Tag vs Resource-Based Cost Allocation

Comparing Approaches to Cost Allocation
As cloud cost allocation becomes mainstream, there are two distinct models that have emerged: tag-based and resource-based cost allocation. While both models have the potential to meet the needs of an organization, the differences warrants a deeper understanding in order to select the right solution for you. This article will explore the two different approaches, and outline the relative advantages and disadvantages of tag versus resource-based cost allocation.

About Cloud Cost Allocation

Most organizations will have several different ways they want to report their costs. These perspectives will likely change over time and vary by stakeholder. For example, finance may want a monthly breakdown of costs by product line or shared environment; operations may need a cost breakdown by project or team; and engineering may want a cost breakdown by application role. While cost allocation of IT infrastructure has been a common and well understood practice for decades, its application to the cloud has been challenging due to the dynamic infrastructure, delegation of control, consumption-based pricing, and the increased scale of resources being managed.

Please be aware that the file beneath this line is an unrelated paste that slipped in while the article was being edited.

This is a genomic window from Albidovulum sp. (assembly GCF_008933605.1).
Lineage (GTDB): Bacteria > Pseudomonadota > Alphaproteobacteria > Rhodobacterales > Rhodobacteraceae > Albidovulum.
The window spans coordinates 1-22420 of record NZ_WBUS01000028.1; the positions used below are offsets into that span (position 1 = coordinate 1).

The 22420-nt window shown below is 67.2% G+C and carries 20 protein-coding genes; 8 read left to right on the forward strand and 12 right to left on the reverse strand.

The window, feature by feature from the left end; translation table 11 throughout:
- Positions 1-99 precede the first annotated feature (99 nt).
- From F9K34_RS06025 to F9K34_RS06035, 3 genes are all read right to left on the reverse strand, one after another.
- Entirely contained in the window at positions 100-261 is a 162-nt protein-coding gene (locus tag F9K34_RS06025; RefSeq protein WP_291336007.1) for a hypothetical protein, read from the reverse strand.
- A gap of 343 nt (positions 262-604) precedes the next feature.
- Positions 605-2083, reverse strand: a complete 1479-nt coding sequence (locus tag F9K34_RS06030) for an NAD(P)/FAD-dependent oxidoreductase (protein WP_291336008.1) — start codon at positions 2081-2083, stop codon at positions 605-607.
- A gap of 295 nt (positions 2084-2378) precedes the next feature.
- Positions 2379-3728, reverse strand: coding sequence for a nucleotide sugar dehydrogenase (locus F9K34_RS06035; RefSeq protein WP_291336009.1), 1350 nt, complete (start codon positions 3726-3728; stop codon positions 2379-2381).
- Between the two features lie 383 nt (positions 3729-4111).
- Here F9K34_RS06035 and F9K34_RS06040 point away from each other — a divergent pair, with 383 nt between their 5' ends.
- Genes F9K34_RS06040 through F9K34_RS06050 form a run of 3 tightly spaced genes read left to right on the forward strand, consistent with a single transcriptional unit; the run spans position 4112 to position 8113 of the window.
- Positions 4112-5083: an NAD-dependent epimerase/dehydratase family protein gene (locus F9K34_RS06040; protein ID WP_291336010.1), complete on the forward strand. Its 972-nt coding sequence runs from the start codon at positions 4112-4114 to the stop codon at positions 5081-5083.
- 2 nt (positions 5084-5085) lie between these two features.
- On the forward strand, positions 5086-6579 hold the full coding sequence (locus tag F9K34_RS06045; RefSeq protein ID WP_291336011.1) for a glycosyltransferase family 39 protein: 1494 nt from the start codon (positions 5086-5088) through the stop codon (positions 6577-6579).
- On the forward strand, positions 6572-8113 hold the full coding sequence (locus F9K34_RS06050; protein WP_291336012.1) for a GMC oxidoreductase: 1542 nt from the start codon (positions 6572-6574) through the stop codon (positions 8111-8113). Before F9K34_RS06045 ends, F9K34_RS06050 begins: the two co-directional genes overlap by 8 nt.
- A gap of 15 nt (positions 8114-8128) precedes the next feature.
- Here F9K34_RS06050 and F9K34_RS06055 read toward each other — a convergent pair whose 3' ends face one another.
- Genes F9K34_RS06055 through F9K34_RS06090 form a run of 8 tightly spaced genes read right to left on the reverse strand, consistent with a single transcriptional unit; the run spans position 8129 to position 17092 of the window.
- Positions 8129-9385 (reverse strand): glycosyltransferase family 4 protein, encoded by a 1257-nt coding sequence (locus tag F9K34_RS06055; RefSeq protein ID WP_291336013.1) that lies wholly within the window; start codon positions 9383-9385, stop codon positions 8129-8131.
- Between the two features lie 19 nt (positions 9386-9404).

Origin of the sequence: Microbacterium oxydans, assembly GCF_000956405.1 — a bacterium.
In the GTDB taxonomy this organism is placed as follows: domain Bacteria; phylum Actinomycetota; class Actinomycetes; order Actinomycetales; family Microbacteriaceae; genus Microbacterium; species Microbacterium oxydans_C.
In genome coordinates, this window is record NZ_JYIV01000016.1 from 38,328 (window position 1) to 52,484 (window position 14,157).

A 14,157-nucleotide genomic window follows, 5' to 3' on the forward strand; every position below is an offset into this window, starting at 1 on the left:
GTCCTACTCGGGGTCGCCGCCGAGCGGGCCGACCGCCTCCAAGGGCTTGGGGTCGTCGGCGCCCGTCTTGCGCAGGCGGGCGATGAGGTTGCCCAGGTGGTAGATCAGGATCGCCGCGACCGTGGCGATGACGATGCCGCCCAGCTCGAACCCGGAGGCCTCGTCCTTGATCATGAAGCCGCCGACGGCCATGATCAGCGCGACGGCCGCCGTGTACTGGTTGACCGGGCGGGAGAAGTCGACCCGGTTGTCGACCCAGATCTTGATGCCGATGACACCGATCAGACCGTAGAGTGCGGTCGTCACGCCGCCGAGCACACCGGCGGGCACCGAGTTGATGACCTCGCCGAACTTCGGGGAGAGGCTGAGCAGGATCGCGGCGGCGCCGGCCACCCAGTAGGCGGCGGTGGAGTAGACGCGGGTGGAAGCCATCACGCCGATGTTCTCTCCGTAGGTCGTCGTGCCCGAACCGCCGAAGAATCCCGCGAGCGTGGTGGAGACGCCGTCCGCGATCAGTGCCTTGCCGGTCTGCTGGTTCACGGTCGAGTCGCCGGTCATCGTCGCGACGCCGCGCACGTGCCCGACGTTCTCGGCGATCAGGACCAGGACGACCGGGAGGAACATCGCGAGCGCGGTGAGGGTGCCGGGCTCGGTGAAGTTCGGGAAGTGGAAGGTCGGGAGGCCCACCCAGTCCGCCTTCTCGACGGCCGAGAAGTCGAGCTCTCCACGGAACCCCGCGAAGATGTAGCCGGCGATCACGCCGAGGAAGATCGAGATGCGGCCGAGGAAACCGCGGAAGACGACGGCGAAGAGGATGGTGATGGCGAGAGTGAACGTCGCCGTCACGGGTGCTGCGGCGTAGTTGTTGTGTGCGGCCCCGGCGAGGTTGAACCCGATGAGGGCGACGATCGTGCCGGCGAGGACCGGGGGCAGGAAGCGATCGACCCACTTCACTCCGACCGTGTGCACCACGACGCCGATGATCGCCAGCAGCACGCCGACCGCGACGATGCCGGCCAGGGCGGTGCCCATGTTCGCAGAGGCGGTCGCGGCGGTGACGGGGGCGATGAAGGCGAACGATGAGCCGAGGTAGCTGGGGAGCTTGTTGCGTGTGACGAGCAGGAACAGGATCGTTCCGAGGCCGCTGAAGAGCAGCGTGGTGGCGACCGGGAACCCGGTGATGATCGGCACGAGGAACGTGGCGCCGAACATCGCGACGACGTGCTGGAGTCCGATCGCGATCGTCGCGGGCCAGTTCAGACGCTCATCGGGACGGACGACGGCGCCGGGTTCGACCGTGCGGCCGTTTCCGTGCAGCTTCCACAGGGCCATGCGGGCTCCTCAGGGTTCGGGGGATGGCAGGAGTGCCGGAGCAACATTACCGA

What Are Tags?

Tagging was introduced by Amazon in 2010 as a way for customers to label AWS resources for organizational purposes. Using tagging, a customer might assign labels for categories such as department (e.g. marketing), product, environment (e.g. production), application (e.g. HRIS), customer, or application role (e.g. Cassandra). Once a resource is tagged, Amazon ensures usage associated with this resource is reported by this tag, allowing customers to more easily associate costs to different business perspectives.

Since the introduction of tags, Amazon has continued to expand its support for additional resources, and has added some higher level features that take advantage tags (e.g Cost Explorer). While tagging is almost always a core building block in any cost allocation solution, it does have some limitations you should be aware of. These include:

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